Morocco’s agricultural policy, the PMV, implemented since 2008, illustrates the shifting priorities in Morocco’s agricultural policies and is emblematic of similar choices in other Maghreb countries. The plan has two main components, called ‘pillars.’ The first pillar aims to develop a competitive agricultural sector based on high productivity and high added value. This pillar has received the most funding and attention to date. 53 It relies on the emergence and strengthening of private investors and entrepreneurial farmers. These new actors often benefit from subsidies to develop the agricultural sector. The second pillar has less financial support and aims to support ‘solidarity’ agriculture as well as small and medium scale marginalized farmers. The pmv purports to overcome the dualist vision of the Moroccan agricultural sector. According to the policy’s proponents, “this new strategy should break with the past and the traditional paradigm of opposing a modern sector to a social sector.” 54 In reality, however, this policy reproduces the duality in the agrarian sector by dividing its strategy into two pillars.

The expansion of export and cash crop-oriented agriculture as a goal of the pmv and other regional agricultural policies enhances the marginalisation of small-scale farmers who represent the majority and most of whom are unable to adopt this production model for a variety of reasons. 55 Policies promoting highly intensive and productive agriculture also have significant effects on the environment and contribute to the degradation and overexploitation of water and land resources. This, in turn, leads to increasing inequalities and rising tensions over access to these resources. 56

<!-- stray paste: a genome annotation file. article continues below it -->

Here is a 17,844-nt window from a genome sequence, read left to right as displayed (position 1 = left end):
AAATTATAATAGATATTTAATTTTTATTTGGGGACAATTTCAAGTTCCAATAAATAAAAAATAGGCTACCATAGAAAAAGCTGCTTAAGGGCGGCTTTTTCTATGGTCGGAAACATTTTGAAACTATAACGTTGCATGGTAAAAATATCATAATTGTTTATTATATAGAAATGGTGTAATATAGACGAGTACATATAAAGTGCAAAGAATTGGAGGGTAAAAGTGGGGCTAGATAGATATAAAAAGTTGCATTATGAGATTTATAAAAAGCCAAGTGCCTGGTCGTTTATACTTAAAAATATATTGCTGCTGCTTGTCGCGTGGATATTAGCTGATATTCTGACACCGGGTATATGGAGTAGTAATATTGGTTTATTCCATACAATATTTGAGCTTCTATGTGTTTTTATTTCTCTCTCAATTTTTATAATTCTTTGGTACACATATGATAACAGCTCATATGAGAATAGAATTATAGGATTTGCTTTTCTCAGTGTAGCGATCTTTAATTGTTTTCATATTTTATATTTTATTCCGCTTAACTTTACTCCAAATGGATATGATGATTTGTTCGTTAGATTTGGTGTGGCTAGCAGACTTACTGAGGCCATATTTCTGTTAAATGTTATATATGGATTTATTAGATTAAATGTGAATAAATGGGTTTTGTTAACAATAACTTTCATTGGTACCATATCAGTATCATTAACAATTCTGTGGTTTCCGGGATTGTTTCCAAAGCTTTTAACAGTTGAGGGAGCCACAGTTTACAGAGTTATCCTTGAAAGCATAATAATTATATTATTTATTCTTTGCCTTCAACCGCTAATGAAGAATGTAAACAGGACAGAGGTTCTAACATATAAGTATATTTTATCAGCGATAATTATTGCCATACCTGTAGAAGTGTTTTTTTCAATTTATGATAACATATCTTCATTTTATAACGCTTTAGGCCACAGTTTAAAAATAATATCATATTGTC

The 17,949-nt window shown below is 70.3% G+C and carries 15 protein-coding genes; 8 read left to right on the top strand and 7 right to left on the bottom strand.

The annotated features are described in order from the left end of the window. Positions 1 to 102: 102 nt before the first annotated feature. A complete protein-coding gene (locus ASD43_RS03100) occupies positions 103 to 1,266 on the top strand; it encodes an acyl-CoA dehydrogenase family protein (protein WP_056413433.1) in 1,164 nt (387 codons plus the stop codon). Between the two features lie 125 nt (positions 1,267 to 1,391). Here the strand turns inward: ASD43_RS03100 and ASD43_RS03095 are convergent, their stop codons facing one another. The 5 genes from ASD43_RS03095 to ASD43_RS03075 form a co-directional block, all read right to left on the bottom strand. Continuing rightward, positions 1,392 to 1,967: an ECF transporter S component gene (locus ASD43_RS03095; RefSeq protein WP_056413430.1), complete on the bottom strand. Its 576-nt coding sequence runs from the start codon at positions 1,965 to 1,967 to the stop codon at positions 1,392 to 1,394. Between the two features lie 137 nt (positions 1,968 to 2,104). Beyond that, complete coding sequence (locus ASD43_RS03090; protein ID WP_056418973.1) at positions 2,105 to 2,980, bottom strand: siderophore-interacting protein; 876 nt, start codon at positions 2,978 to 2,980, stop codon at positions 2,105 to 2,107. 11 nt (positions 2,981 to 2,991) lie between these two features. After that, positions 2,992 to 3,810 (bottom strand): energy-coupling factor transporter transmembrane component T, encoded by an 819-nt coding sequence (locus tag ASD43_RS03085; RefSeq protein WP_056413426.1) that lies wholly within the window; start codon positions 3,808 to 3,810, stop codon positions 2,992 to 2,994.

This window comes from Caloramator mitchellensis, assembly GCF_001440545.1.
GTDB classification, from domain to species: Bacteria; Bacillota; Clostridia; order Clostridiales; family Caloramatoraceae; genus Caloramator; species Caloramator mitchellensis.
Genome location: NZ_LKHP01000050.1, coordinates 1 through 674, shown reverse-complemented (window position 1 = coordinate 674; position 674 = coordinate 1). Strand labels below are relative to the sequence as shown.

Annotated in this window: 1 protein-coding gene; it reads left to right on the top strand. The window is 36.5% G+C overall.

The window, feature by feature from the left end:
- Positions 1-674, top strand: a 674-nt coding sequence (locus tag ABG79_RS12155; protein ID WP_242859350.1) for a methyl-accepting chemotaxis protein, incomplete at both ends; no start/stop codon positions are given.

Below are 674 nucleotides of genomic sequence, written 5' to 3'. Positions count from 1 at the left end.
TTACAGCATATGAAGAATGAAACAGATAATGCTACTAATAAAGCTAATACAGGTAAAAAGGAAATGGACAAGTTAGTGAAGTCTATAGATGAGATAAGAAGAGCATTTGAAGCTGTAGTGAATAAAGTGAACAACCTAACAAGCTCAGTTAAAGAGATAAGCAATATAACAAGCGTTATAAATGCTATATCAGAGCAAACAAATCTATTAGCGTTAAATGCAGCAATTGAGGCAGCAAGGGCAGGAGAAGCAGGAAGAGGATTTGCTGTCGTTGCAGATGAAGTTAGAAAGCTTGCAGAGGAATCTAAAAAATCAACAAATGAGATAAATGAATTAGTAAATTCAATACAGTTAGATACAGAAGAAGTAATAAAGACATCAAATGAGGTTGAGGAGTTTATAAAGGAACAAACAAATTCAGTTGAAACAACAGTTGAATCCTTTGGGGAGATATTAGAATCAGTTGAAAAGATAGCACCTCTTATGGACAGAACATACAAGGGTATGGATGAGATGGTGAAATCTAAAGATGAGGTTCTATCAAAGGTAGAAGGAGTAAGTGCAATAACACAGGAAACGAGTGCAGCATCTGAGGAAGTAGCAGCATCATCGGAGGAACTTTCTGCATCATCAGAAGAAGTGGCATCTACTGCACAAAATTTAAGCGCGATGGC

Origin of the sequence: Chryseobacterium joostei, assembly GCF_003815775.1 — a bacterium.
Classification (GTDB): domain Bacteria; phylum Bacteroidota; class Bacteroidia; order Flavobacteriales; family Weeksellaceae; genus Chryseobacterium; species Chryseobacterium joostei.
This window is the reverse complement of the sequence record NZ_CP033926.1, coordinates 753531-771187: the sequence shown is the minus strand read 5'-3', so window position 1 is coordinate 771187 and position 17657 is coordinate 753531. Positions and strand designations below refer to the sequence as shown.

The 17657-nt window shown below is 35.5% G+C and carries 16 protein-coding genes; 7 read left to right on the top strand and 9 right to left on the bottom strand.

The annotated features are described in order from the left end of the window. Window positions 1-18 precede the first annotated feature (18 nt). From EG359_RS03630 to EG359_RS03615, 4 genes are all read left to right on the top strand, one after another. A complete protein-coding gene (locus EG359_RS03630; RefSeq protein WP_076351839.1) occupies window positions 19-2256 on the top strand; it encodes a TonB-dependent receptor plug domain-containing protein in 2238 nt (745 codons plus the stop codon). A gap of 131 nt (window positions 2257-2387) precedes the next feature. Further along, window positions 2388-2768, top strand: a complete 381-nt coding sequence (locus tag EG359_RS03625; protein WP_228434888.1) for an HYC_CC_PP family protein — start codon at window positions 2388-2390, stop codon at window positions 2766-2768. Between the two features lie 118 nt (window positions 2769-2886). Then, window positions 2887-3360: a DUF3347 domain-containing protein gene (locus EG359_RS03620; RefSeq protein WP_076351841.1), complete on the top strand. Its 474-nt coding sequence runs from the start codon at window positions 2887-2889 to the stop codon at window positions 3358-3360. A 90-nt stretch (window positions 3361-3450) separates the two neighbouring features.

Agricultural policies in the Maghreb do not, as they did in former times, centre primarily on the promotion of rural development and national food security. Instead, they focus on supporting large agricultural entrepreneurs in order to boost the national economy. Some of these entrepreneurs, however, need to keep their ties with the rural ‘notables’ (the traditional local elites). The latter are themselves undergoing a process of change. Today, they are a diverse group consisting of traditional authorities, investors and entrepreneurs who have adapted themselves to, and benefit from, the new development model. 57 Investors performing and engaging in an intensive, modern and productive way of farming have profited of new land tenure relations. Large portions of productive lands have become available through land privatization and sales or private public partnerships. 58